No phones here please; What no pilots? And last one out of India shut the door

Dino D'Amore
By Dino D'Amore February 4, 2014 20:10

No phones here please; What no pilots? And last one out of India shut the door

In 2011, 2012 and 2013 we warned you all of the problems that will come to pass if the general public and politicians latch onto the fact that mobile phone batteries are very dangerous to aircraft. Over the past few weeks we have been seeing more and more of this story in the mainstream media and we have to ask – Will mobile devises be banned on aircraft? If they are then many airline models will suffer badly given the drive to increase in flight WiFi services and entertainment streaming over the past few years. When considering adding WiFi and data streaming services to aircraft, airlines and lessors must give this matter consideration.

While airlines in the USA realise that their plans for pilot training had not taken into account fully the extent of the baby boomer retirement drive, we have to ask if we are moving into a period where airline cost bases are going to increase substantially due to pilot training and of course the inevitable increase in average pay that could well be needed to attract pilots from overseas. Given the scale of the problem in both the US and the Middle East one does wonder if the US majors will turn the tables on the likes of Emirates and nab their pilots as they exit training facilities and start clocking-up those miles. Meanwhile the story we ran in November about India looking to close its domestic market in 2014 may well be coming to fruition as the Indian Aviation Ministry states that it may limit the number of domestic airlines by wrapping the permit criteria for national carriers in so much red tape and cost that no company will bother entering the market, a scenario that of course limits any political fallout from closing the market to new entrants.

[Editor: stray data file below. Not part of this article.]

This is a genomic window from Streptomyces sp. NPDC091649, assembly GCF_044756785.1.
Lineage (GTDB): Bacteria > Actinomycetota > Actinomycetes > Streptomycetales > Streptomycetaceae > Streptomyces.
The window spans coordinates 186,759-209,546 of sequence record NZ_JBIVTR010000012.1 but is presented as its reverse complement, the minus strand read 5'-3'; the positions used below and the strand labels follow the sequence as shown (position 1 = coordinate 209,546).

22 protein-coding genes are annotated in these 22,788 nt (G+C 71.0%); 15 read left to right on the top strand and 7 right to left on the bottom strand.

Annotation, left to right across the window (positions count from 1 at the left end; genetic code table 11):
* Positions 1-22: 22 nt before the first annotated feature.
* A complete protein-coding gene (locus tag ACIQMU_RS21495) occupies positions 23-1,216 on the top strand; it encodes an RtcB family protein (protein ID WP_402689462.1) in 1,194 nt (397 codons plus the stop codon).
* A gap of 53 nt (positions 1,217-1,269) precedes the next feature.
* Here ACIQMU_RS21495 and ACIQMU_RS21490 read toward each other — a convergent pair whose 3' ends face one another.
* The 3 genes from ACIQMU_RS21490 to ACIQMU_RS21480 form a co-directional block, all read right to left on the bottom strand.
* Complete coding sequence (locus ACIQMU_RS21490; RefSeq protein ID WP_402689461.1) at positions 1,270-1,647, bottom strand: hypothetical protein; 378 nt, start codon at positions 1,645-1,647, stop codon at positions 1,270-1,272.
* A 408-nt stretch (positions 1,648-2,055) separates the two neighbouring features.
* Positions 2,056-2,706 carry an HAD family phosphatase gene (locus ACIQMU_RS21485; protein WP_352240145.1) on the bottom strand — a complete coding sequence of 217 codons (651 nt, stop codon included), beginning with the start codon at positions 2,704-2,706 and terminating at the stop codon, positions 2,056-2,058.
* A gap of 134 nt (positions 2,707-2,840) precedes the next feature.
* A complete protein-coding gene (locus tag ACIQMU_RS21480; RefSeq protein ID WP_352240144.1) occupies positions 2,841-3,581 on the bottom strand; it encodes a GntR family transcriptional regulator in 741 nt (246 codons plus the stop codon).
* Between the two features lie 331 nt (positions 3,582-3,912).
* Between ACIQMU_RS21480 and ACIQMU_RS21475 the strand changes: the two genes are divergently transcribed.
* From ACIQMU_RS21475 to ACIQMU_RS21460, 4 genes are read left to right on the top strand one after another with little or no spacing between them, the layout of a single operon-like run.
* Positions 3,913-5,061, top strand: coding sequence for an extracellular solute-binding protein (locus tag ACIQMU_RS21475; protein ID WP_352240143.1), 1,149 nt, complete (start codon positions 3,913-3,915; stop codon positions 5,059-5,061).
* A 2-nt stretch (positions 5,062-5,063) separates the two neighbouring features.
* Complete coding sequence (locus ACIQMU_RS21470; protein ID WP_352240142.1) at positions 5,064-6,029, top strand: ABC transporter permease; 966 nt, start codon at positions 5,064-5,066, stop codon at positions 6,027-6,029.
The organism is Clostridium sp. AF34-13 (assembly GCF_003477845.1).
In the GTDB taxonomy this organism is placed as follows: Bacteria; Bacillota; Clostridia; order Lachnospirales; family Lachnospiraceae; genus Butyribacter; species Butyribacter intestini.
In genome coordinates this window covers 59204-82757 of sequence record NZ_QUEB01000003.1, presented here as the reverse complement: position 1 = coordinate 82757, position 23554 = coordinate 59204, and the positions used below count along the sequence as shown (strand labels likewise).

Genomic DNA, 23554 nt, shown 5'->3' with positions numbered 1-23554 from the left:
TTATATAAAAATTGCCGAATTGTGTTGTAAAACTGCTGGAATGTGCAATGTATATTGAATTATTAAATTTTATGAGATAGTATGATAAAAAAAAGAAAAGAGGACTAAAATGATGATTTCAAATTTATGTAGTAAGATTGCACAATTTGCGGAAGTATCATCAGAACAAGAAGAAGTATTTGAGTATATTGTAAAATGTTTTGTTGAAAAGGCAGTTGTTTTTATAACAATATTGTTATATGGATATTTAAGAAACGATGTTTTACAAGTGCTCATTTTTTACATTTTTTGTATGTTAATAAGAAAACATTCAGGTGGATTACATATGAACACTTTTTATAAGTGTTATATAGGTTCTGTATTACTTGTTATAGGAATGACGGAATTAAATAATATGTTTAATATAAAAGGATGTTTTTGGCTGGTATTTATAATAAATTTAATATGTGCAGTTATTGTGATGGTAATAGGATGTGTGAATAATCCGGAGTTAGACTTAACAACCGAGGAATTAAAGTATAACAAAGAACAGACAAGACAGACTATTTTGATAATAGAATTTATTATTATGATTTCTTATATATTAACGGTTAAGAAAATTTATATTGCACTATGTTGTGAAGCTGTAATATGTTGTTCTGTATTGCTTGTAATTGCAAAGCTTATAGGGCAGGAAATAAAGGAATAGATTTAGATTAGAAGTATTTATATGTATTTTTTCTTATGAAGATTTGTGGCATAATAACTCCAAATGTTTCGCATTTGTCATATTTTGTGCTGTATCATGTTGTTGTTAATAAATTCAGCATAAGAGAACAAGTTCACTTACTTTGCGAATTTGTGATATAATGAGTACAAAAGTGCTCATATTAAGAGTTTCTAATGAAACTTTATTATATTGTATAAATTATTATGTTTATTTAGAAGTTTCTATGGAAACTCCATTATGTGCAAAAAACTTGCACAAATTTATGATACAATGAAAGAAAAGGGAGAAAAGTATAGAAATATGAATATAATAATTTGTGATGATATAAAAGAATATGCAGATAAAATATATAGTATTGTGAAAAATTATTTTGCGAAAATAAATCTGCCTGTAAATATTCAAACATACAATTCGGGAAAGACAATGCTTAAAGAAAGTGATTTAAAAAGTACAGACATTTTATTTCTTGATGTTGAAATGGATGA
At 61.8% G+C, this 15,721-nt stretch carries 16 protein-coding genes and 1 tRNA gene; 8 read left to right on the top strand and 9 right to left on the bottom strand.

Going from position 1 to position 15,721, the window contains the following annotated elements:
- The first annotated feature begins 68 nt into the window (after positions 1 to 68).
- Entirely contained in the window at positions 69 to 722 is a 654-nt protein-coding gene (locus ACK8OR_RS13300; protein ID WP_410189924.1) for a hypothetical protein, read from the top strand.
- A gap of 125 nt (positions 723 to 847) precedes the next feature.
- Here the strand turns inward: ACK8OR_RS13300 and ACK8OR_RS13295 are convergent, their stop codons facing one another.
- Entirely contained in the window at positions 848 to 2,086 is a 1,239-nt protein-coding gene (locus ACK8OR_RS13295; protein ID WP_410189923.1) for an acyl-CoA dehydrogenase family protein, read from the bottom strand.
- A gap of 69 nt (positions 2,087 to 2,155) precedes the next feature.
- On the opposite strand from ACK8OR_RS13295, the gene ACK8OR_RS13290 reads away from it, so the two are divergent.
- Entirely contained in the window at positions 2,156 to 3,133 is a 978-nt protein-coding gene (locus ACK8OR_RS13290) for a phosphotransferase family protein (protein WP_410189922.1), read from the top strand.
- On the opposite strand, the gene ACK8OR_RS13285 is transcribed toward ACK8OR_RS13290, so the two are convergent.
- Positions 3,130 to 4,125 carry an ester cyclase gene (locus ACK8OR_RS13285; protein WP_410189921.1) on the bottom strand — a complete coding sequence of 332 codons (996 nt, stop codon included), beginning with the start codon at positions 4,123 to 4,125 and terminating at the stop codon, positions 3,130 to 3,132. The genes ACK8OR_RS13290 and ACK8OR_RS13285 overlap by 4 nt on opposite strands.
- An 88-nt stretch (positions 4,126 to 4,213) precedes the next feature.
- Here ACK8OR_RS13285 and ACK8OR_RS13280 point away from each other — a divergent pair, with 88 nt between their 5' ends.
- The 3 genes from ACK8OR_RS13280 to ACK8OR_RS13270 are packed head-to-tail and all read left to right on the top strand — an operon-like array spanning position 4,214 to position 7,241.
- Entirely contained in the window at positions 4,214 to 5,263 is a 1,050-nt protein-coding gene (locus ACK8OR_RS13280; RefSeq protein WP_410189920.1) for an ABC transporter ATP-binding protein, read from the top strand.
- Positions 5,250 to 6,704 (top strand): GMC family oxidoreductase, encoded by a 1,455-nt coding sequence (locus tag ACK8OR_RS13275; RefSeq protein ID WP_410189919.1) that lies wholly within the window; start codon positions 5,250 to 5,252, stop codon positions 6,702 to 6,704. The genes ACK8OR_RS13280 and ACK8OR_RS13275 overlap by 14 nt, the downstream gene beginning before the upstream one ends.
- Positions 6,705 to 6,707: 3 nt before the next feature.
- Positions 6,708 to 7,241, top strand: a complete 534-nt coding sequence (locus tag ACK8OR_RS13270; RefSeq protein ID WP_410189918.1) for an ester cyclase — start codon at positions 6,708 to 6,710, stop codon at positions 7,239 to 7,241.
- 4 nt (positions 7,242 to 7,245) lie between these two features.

Now any changes will come into effect after the Tata/SIA joint venture is approved with its no objection certificate. Now if the Indian government go through with measures to limit new airlines then it puts a different perspective on those airlines that currently exist in the market, for if consolidation can occur after the Indian government raises the market-entry bar then those airlines remaining could indeed become strong. The worry is that Air India will grow to dominate once again under government protection and the clock will be turned back 20 years, but of course the question as to who can come out on top remains unanswerable while SIA/Tata and AirAsia are waiting in the wings. We might yet see an Indian domestic market dominated by AirAsia and SIA, but that would not be without a terrific fight for market share from the likes of Indigo, a fight which the latter might well be in a position to win. So as to the question of closing off the Indian domestic market logic suggests that, as a short-term measure, this is a good move to let the competitors settle and maybe consolidate, but in the long term it is a move that will not and cannot be good for Indian aviation. Unless of course your motives lean towards creating a strong and dominating Air India……….surely not?

Dino D'Amore
By Dino D'Amore February 4, 2014 20:10
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